The Act applies solely to cases of immunosuppressive therapy when an immunosuppressant drug has been prescribed to a patient to prevent the rejection of transplanted organs and tissues and a prescribing physician has indicated on a prescription “may not substitute.” This Act does not apply to medication orders issued for immunosuppressant drugs for any in-patient care in a licensed hospital.
This Act creates a pilot program to provide enhanced, special services to children between four and ten years old who are placed in foster care. The program is intended to reduce the emotional trauma to children who enter foster care.
This Act establishes criteria by which educational institutions throughout the state can use open-source textbooks. The Act defines an “open-source textbook” as “an electronic textbook that is available for downloading from the Internet at no charge to a student and without requiring the purchase of an unlock code, membership, or other access or use charge, except for a charge to order an optional printed copy of all or part of the textbook. The term includes a state-developed open-source textbook.”
This Act defines a “biobased product” and directs the state director of administrative services to establish a Biobased Product Preference Program. The legislation requires state agencies and state institutions of higher education to buy biobased equipment, material, or supplies in accordance with the program. It requires the director of the state administrative services agency to develop rules and procedures state agencies and higher education institutions must use to buy biobased products in accordance with the program. The Act contains provisions allowing these agencies to buy non-biobased products when biobased products are unavailable, fail to meet related performance requirements, or are too expensive.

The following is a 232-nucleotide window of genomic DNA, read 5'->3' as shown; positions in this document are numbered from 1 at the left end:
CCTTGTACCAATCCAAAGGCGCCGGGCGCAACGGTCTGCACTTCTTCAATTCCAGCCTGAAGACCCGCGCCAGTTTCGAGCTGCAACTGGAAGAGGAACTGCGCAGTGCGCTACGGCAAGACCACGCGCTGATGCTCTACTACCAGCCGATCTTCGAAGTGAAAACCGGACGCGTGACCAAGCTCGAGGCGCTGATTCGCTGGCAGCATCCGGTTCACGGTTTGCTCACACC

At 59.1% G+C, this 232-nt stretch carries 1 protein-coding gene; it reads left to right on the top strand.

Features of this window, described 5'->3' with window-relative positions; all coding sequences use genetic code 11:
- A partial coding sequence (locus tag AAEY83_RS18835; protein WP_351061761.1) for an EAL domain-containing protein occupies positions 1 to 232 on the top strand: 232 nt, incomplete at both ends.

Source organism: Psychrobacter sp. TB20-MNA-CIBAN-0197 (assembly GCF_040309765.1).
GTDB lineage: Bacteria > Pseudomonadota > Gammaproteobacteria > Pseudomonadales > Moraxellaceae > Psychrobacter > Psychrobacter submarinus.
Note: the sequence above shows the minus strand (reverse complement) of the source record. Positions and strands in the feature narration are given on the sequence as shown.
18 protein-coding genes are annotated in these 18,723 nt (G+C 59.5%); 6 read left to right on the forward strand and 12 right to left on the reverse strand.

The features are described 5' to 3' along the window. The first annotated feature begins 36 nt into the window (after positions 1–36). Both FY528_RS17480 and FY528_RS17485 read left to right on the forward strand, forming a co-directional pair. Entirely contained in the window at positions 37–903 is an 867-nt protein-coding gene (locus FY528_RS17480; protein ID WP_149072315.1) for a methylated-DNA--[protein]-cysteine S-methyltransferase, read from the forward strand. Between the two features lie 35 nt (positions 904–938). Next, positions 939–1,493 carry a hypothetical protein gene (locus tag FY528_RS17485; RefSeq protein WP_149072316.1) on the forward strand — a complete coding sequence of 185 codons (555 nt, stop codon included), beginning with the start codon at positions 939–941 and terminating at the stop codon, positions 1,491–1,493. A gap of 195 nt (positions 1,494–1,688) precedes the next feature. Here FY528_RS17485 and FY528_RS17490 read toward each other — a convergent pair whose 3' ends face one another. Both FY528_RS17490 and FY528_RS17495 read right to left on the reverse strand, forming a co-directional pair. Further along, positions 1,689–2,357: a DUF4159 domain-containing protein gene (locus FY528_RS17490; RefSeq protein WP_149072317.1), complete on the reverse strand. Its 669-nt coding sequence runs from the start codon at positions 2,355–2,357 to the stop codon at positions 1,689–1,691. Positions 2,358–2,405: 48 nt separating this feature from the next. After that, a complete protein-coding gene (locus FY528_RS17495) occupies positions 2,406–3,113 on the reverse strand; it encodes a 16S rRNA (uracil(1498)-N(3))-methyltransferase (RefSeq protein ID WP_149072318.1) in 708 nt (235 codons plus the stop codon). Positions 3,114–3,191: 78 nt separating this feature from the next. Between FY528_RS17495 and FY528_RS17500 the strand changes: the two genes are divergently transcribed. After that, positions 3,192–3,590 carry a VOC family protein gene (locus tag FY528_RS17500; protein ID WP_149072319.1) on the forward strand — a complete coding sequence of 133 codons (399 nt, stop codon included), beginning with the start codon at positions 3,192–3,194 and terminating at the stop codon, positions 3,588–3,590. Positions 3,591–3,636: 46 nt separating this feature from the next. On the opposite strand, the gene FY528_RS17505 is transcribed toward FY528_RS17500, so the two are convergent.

The Act requires vendors who offer products under the program to certify their products are biobased and provide related information as requested by the state.
This Act enables gas and electric utility customers in the state to finance the costs of installing equipment and making repairs to their homes to conserve energy by paying an additional ‘‘Meter Conservation Charge” as part of their monthly utility bills. Utility customers must permit the utilities to perform an energy audit of their homes before they can sign a contract initiating the charge. The energy audit must be conducted by an energy auditor certified by the Building Performance Institute or similar organization. The audit must provide an estimate of the costs of the proposed energy efficiency and conservation measures and the expected savings associated with the measures, and it must recommend measures appropriately sized for the specific use contemplated. Contracts to impose a Meter Conservation Charge must state plainly the interest rate to be charged to finance the costs of the energy efficiency and conservation measures. The interest rate must be a fixed rate over the term of the agreement and must not exceed four percent above the stated yield for one-year Treasury bills as published by the Federal Reserve at the time the agreement is entered. Customers can pay off their contracts without incurring penalties anytime before their contracts expire.